3.15 a.m. thc QC laser link rcgained transmission much more quickly
than the near-IR link. The QC laser link had reached transmission of
nearly 70% of its optiinal value, when the intensity of the near-IR link
was still below the detection limit. As a result, at around 4.00 a.m., the
mid-IR telcvision link became stable again, whereas the near-1R link
was still unstable almost for another hour.
Fig. 1 Schematic diagrams
a Optical setup of traiismissioii link
h Electrical setup of QC laser and detection systcm
1 .O
Fig. 16 shows the electrical setup of the QC laser and of the detection
system. The sigma1 was rcceived from a satellite dish using a low noisc
block (LNB) down converter-module. This high-frcquency signal
(750 MHz-1.45 GHzj was combined with a DC current to drive the
QC laser continuously above its threshold. The modulated laser radiation was transmitted over the total distance of -200 m before it was
detected. The DC component was split off with a bias-Tee and used as
monitor of the reccived laser intensity. The high-frequency p"rt was
amplified and fcd into a spectrum analyser as well as into a standard
satellite set-top-box connected to a TV monitor.
Link perfiJ:fi,mnzunce:
Under typical QC laser operating conditions
(500 mA DC current at a temperature of 25 K) the link could be run
continuously and stably for at least 5 h. Owing to the beamsplittcr and
the multiple optical elemcnts in the outgoing bcam path only 7.5 mW
of the initial 25 mW output power were actually used for the transmission. About 10% of the original intensity (0.75 mW) could still be
detected under good weather conditions after the transmission and the
collecting telescope optics. The simultaneously transmitted beam with
time (a.m.)
Fig. 3 Comparison of received intensities of mid-IR and near-IR link
against time
Fog came at around 2 a.m. and progressively dissipated during measurement
Inset: Logarithmic plot or ratio of two curvcs in main graph
14th February 2002
Vol. 38 No. 4
In the inset to Fig. 3, we plot thc logarithm of the ratio of the signal
strcngths of the two links against time. This is a measure of the
difference in their optical losses and pcaks at a value of 25 kin-’,
which is 250 times larger than the calculated value betwccn wavelength
of 8 and 1.3 pm for a condition of typical haze (visibility 10 !un) [9].
The superior perfonnance of the QC laser link compared to the near-IR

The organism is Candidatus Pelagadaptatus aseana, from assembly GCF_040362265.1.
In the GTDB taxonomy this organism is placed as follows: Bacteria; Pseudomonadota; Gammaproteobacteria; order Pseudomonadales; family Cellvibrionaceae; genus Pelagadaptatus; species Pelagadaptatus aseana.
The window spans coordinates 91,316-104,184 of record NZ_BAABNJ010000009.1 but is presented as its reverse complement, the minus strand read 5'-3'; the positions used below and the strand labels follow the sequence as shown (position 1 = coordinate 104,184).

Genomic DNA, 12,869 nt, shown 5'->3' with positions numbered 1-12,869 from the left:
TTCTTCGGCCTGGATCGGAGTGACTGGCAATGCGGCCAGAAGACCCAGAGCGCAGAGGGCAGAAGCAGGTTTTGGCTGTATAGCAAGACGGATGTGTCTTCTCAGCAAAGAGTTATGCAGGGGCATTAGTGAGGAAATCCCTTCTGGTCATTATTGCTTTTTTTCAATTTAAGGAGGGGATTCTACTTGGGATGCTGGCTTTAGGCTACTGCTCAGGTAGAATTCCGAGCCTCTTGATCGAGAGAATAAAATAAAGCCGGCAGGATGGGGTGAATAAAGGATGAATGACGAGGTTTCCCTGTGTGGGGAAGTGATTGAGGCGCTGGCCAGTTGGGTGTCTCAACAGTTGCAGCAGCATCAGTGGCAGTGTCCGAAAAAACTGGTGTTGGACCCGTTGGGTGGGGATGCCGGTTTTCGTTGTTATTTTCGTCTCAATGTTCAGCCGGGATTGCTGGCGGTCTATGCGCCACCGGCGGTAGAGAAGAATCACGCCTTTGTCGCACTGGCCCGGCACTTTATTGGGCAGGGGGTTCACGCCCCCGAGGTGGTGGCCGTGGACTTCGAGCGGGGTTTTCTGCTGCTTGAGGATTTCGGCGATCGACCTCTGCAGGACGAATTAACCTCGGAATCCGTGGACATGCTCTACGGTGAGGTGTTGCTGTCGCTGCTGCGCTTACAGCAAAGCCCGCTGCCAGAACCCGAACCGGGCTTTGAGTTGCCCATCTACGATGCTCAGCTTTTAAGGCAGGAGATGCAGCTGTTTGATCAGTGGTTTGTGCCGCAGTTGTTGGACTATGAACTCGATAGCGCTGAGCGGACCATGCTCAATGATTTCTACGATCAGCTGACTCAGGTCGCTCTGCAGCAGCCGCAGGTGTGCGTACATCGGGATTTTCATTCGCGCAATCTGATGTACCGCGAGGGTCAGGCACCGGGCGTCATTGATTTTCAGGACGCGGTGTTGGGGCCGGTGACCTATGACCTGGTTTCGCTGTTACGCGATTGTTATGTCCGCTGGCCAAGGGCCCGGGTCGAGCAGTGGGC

link can readily be understood from the wavclcngth dependence of
Raylcigh- and Mie-scattering. The particular shapc of the curve in the
inset of Fig. 3 is relatcd to the size and distribution of water droplets in
the air and changcs with fog density and structure over timc. The mid111 link is much less affected by these fluctuations owing to thc
considcrably longer wavelength. This effect can also bc seen from the
smaller intensity fluctuations of the QC laser link ovcr time (see
particularly at around 4.20 a.m.).
Conclusion: We demonstrated that QC lasers can be used to transmit
complex data streams through the atmosphere and with clearly grcater
reliability than near-IR links under conditions of poor visibility.
Acknowledgments: The authors wish to thank A.M. Sergcnt and
E. Chaban for technical assistance, T. Katsufuji and S.-W. Chcong
for the growth of bulk Geo.25Seo.75,
and \i.-K. Chen, J.E. Johnson and
L. Ketelsen for the loan of certain components used in this experiment. The work performed at Bell Laboratories, Lucent Technologies,
was partly supported by Darpa/US Army Research Office undcr
contract DAADl9-00-C-0096. Stcvcns Institute of Technology
acknowledges support fiom the US Department of Energy under
Contract DB-FG08-99NV13656 and the US Army CBCOM under
Contract DAAB07-98-D-A759.
IEE 2002
Electronics Letters Online No: 20020122
DOT: 10. 1049/eI:20020122
26 November 2001
R. Martini, C. Bethea, E Capasso, C. Gmachi, H.Y. Wang, D.L. Sivco,
J.N. Baillargcon and A.Y. Cho (Bell Laboratories, Lucent Technologies, 600 Moiintuin Avenue, MurrciJ:Hill, NJ 07974, USA)
E.A. Whittaker (Department of Phy.yics and Engineering, Stevens
Institute of lechnology, Hoboken W 07030, USA)
R. Paiclla (Agere Systems, 600 Mountain Avertiit,
0 79 74, USA
R. Martini: Also at Departmcnt of Physics and Engineering, Stevens
Institute of Technology, Hoboken, NJ 07030, USA.
er al.: ‘2.4 km rrcc-space optical communication
1550 nm transmission link operating at 2.5 Gb/s - experimental
results’ in KOREVAAR, F,.J. (Ed.): ‘Optical wireless coimnunications’
Proc. SPIE, 1998,3552, pp. 2 9 4 0
CAPASSO, k, et ai.:‘New frontiers in quantum cascade lascrs and
applications’, IEEE 1 Sel. Top. Quunhim Eleclron., 2000, 6 , pp. 931947 (and references therein)
PAIELLA,R., et a/.:
‘Generation and detection of high-spcedpulses ofmidinfrared radiation with intcrsubband semiconductor lasers and dctectors’,
IEEE Photonics Technol. Lett., 2000, 12, pp. 780 782
P;\IELLA, R.; et al.: ‘Sclf-mode-locking in quantum cascadc lasers with